Soak the rice paper in cold water for a few seconds until it is soft and
Lay out the rice paper and add your prepared ingredients and the
sliced pork. Don’t be tempted to add too many ingredients because
it will be harder to roll.
For the dipping sauce, add all the ingredients except the water. Check for consistency, then add water to achieve the desired consistency. It should be thick enough so that it adheres to the Goi Cuon.
To Serve
Place the spring rolls onto a plate and serve the dipping sauce on the side.

NOTE: The traditional Goi Cuon includes pork and shrimp. However, you can construct your own versions with different ingredients.


Serves 4

200g (7oz) Arborio rice
1kg (2¼ lb) beetroot
1 litre beetroot stock/juice
70g (scant 3oz) butter
100g (3½ oz) shallots, finely diced
60g (scant 2½oz) Smoked Gubbeen Cheese
salt and pepper

Bake one whole beetroot (*Darina’s tip: bake the beetroot in a preheated oven 200?C for 1 hour approx., by which time the skin will rub off easily), and then juice the remaining beetroot.
Add some of the butter to a suitable pan and sweat the diced shallot until slightly translucent. Add the rice and stir until each grain of rice has been coated in the butter. Add a ladle full of hot beetroot juice into the rice until the rice has absorbed the beetroot juice.
Repeat this procedure until the rice has swollen and is almost tender.
The rice should be soft but not chalky. It is usually cooked in 20 minutes. Remove from the heat and add the diced beetroot, butter and half of the grated Gubbeen. Check for seasoning, cover and allow to rest for 3-4 minutes.
Eat immediately with some grated Gubbeen on the side.

The Lebanese are a very hospitable people and would often welcome us into their homes. This recipe is a take on a dish that I had in the village of As Sultaniyah, just north of Tibnine, where we were treated to an excellent lunch of chicken cooked on a charcoal grill with salad, followed by a glass of chai on the veranda.
Serves 4

12 chicken thighs
zest and juice of 2 lemons
120ml (scant 4½ fl oz) olive oil
4 garlic cloves
2 teaspoons smoked paprika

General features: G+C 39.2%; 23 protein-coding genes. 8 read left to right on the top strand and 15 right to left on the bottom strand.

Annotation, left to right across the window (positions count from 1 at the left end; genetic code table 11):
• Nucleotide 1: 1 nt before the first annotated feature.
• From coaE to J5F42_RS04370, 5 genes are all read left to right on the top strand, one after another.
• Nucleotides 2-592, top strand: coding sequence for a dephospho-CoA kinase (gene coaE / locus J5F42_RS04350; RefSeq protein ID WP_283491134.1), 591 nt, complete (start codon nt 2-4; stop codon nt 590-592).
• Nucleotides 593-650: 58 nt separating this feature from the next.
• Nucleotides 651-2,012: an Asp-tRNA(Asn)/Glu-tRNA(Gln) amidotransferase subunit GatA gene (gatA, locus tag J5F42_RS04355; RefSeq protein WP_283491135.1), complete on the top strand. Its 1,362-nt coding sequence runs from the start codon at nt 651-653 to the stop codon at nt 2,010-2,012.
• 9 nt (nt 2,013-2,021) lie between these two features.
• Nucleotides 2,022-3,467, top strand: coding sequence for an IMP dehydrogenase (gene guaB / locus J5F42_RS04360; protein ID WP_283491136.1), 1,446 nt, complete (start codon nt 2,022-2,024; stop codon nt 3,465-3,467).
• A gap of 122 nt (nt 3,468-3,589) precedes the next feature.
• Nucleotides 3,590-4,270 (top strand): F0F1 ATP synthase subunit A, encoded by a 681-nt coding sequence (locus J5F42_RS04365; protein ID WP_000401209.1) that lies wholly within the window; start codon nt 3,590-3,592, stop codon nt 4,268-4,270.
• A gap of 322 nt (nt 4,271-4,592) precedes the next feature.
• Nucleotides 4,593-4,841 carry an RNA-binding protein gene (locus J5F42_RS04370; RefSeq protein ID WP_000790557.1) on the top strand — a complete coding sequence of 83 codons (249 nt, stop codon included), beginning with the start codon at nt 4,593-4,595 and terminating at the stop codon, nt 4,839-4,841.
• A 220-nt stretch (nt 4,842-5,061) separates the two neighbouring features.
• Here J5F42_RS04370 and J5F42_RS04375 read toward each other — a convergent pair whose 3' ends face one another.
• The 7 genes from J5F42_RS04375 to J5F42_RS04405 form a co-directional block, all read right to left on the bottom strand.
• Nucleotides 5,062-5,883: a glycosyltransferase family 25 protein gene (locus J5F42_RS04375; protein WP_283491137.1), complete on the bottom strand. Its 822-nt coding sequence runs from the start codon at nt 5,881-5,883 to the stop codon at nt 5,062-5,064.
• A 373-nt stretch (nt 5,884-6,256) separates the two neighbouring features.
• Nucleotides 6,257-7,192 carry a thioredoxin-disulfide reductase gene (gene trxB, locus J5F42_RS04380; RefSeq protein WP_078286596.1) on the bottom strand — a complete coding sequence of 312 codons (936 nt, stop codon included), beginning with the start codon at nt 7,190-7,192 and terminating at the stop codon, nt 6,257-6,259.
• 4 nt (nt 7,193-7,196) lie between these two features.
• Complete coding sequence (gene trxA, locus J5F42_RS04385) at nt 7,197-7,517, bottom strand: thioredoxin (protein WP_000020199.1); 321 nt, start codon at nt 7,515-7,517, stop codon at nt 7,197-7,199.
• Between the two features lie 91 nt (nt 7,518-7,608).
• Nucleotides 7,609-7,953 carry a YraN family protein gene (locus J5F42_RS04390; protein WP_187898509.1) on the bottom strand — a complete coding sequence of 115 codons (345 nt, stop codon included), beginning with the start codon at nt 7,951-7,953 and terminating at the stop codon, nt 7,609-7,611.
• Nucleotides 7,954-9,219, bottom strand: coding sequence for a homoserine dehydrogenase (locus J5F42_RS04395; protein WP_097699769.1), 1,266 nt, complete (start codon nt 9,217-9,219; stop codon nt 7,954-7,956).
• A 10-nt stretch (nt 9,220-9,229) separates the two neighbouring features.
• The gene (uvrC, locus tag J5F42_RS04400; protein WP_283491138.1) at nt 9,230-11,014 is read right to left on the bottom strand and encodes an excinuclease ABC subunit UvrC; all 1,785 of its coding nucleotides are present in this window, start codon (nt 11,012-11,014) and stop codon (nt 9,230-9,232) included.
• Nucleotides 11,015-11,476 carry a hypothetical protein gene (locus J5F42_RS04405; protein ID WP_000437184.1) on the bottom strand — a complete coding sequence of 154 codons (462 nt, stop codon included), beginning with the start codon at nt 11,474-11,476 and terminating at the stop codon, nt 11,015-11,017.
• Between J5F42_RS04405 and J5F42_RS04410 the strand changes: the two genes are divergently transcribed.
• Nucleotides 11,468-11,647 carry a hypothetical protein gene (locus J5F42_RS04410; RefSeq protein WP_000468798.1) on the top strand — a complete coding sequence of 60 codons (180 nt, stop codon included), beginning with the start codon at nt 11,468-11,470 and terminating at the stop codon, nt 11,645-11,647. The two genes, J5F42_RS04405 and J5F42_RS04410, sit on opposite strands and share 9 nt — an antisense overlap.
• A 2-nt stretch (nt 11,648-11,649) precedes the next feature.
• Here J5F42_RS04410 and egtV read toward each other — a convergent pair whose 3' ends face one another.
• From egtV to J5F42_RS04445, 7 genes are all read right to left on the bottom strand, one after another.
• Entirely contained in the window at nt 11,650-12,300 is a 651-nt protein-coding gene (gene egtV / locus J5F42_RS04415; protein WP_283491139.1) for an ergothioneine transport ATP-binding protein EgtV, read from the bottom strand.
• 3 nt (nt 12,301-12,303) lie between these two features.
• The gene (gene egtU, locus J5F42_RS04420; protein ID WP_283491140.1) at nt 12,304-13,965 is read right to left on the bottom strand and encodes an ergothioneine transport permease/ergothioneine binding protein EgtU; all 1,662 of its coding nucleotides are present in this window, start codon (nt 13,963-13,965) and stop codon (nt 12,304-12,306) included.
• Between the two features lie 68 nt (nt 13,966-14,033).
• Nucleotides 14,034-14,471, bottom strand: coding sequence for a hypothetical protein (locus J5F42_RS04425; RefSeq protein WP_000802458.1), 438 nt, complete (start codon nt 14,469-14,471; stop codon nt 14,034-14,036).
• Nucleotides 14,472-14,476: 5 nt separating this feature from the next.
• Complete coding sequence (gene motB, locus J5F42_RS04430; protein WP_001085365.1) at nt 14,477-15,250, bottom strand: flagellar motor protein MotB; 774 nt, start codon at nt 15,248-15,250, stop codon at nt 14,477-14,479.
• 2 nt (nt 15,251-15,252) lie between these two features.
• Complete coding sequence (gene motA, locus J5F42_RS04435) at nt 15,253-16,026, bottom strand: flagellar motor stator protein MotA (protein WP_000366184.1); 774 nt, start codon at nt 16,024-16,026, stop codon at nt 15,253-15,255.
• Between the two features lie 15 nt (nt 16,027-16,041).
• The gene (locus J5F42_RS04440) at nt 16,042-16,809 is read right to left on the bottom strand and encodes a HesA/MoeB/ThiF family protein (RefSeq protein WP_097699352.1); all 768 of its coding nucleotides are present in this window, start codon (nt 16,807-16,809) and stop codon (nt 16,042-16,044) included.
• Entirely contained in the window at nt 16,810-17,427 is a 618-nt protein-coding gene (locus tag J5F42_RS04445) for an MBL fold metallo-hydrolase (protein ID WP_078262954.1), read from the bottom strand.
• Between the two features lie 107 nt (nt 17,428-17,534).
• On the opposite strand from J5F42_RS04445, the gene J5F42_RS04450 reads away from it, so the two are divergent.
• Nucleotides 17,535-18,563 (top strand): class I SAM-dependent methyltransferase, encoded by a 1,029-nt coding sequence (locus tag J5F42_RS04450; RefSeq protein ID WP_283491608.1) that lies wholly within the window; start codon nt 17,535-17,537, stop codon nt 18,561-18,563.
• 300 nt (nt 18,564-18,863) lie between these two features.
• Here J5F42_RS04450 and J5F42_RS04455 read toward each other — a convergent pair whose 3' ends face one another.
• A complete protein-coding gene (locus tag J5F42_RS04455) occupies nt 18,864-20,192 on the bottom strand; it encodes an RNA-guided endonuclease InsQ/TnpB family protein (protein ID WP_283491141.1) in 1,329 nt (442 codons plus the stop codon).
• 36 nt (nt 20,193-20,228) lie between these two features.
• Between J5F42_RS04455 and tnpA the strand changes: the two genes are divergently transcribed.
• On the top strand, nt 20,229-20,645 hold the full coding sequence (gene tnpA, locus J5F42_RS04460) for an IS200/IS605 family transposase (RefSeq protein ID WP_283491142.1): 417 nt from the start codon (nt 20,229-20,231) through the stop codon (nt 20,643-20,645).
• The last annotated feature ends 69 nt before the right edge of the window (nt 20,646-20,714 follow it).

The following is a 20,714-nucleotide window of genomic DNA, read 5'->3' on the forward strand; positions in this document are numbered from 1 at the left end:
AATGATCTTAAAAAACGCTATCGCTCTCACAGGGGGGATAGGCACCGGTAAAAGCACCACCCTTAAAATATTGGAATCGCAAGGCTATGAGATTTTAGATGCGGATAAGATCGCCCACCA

5g (scant ¼ oz) cumin seeds
5g (scant ¼ oz) coriander seeds
10 green cardamom pods
1 teaspoon chilli powder
1-2 teaspoons sea salt
300g (10oz) Greek or plain yoghurt

Toast the coriander and cumin seeds on a dry pan to release the oils and pass through a spice grinder. Alternatively, pound in a pestle and mortar.
Grate and juice the 2 lemons.
Transfer the chicken pieces into a bowl (or a zip lock bag) with the lemon juice and zest, olive oil and all the dry ingredients. Mix well and refrigerate overnight.
To Cook
Remove the chicken from the refrigerator at least 30 minutes before cooking. The chicken pieces can be skewered and grilled on a BBQ, or can be transferred to a suitable dish and roasted in a hot oven for 25-30 minutes.
To Serve
Drizzle with yoghurt and serve with manoushi bread or pitta bread.
Note: Chicken breast can also be used. Butterfly the chicken breast and bat it out, then marinade (as above). This will cook on a grill in 8 to 10 minutes.


Small Plates, Big Flavours at Ballymaloe Cookery School on Tuesday, 12th April.
Still one of the hottest food trends and a great way to eat. An appetiser can be a starter, a trio of little plates can make up a meal and provide the opportunity to try lots of dishes on the menu, something new and tempting, or even something scary that one may not have ordered before. Small plates are also perfect for those who may have a concern about the price point without the potential of a wallet busting experience. For chefs, small plates are an opportunity to experiment, to use small quantities of local, seasonal, even foraged ingredients. The concept has made dining out more communal, less formal and more convivial. For home cooks, a selection of great recipes that show off excellent ingredients and are great fun to have at home as a starter or during and informal party. In this half day course you will be inspired by a whole range of multi-ethnic dishes and lots of hot new ideas for small plates meant for sharing. For more information, see